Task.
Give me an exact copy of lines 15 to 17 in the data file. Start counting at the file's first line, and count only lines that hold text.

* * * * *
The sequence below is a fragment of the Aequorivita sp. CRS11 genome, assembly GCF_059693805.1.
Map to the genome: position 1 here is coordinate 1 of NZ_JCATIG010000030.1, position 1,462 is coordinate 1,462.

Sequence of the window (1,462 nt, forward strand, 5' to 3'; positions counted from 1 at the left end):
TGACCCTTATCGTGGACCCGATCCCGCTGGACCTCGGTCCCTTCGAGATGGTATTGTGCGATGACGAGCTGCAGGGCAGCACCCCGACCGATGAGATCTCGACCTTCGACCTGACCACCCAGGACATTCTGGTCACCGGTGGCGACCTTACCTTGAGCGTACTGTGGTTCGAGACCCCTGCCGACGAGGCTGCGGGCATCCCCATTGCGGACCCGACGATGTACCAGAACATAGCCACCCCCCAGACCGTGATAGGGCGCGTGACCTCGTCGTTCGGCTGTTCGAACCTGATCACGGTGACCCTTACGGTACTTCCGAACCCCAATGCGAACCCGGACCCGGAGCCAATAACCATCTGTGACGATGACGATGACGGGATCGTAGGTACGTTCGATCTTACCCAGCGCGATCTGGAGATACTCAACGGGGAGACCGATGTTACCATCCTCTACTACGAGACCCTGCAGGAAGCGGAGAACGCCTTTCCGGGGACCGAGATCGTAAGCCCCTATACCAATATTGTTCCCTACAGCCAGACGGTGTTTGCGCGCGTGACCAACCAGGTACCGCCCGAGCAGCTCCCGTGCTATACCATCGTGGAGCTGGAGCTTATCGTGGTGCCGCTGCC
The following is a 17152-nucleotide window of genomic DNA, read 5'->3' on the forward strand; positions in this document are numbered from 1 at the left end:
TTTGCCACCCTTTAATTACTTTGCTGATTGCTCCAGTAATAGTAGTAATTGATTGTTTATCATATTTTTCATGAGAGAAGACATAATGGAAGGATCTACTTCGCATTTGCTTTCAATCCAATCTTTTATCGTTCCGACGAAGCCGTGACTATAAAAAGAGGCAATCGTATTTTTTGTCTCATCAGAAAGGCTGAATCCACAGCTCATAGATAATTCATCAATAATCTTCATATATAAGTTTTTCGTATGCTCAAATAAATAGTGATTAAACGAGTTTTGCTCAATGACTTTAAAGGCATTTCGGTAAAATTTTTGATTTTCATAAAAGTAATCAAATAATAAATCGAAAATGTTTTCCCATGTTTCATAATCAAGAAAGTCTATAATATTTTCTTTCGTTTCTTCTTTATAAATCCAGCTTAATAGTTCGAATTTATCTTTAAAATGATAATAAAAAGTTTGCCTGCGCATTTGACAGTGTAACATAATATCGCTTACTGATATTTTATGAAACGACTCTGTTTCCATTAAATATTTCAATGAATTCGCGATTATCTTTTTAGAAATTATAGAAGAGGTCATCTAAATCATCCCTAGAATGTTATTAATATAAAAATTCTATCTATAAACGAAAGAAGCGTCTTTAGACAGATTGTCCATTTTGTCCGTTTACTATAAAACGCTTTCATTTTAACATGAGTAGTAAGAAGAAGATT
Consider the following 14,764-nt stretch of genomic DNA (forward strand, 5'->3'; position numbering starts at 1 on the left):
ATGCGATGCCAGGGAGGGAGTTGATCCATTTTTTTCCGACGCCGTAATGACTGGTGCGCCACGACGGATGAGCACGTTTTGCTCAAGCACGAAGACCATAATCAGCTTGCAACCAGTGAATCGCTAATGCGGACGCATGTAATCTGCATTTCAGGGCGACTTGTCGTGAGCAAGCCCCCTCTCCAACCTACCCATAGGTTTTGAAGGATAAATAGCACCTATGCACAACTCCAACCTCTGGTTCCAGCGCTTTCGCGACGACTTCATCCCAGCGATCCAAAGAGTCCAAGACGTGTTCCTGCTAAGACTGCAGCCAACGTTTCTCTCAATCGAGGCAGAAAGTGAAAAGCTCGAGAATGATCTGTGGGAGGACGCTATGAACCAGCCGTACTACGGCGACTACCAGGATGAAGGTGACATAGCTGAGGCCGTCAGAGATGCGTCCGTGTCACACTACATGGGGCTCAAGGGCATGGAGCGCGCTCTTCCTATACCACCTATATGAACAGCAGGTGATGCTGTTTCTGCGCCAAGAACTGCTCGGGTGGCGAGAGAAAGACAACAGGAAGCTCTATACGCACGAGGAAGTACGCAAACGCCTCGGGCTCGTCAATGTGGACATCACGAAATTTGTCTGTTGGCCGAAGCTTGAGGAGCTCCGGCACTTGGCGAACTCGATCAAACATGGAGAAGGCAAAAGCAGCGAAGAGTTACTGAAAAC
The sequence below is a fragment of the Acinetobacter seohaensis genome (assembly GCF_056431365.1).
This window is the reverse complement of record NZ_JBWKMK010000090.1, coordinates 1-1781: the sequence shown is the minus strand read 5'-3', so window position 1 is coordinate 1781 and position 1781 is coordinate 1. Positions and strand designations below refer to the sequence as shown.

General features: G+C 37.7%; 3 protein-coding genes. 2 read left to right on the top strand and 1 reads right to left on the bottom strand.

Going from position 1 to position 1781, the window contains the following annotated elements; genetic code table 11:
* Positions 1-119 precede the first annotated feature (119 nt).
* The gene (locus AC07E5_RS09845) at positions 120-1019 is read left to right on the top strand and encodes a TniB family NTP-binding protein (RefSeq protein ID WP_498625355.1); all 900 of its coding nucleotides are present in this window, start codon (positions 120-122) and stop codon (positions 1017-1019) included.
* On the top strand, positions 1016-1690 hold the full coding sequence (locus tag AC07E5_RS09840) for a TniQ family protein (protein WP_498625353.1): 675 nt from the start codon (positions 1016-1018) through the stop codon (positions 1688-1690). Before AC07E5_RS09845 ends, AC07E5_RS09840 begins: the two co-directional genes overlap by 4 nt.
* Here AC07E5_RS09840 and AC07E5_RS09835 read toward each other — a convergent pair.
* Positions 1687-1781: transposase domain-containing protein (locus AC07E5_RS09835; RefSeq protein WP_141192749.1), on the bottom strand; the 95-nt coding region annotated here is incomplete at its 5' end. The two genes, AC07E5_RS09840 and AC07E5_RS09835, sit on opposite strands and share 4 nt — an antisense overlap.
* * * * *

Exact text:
* On the top strand, positions 1016-1690 hold the full coding sequence (locus tag AC07E5_RS09840) for a TniQ family protein (protein WP_498625353.1): 675 nt from the start codon (positions 1016-1018) through the stop codon (positions 1688-1690). Before AC07E5_RS09845 ends, AC07E5_RS09840 begins: the two co-directional genes overlap by 4 nt.
* Here AC07E5_RS09840 and AC07E5_RS09835 read toward each other — a convergent pair.
* Positions 1687-1781: transposase domain-containing protein (locus AC07E5_RS09835; RefSeq protein WP_141192749.1), on the bottom strand; the 95-nt coding region annotated here is incomplete at its 5' end. The two genes, AC07E5_RS09840 and AC07E5_RS09835, sit on opposite strands and share 4 nt — an antisense overlap.